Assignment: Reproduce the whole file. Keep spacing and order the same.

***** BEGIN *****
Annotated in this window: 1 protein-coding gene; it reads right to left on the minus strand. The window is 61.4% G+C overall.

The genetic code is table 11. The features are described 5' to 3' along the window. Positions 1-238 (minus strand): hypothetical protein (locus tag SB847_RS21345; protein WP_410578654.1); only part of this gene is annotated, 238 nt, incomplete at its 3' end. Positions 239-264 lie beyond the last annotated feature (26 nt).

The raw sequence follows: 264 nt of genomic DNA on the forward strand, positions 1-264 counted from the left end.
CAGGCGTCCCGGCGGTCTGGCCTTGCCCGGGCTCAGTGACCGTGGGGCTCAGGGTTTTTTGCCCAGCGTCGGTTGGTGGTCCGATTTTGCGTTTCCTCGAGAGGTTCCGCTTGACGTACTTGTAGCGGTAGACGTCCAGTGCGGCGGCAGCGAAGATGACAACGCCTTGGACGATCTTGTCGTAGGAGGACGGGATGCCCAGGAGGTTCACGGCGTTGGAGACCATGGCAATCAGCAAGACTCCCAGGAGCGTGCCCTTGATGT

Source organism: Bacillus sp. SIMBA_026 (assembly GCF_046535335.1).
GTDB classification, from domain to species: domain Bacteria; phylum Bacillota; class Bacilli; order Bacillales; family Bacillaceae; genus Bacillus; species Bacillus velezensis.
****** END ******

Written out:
Annotated in this window: 1 protein-coding gene; it reads right to left on the minus strand. The window is 61.4% G+C overall.

The genetic code is table 11. The features are described 5' to 3' along the window. Positions 1-238 (minus strand): hypothetical protein (locus tag SB847_RS21345; protein WP_410578654.1); only part of this gene is annotated, 238 nt, incomplete at its 3' end. Positions 239-264 lie beyond the last annotated feature (26 nt).

The raw sequence follows: 264 nt of genomic DNA on the forward strand, positions 1-264 counted from the left end.
CAGGCGTCCCGGCGGTCTGGCCTTGCCCGGGCTCAGTGACCGTGGGGCTCAGGGTTTTTTGCCCAGCGTCGGTTGGTGGTCCGATTTTGCGTTTCCTCGAGAGGTTCCGCTTGACGTACTTGTAGCGGTAGACGTCCAGTGCGGCGGCAGCGAAGATGACAACGCCTTGGACGATCTTGTCGTAGGAGGACGGGATGCCCAGGAGGTTCACGGCGTTGGAGACCATGGCAATCAGCAAGACTCCCAGGAGCGTGCCCTTGATGT

Source organism: Bacillus sp. SIMBA_026 (assembly GCF_046535335.1).
GTDB classification, from domain to species: domain Bacteria; phylum Bacillota; class Bacilli; order Bacillales; family Bacillaceae; genus Bacillus; species Bacillus velezensis.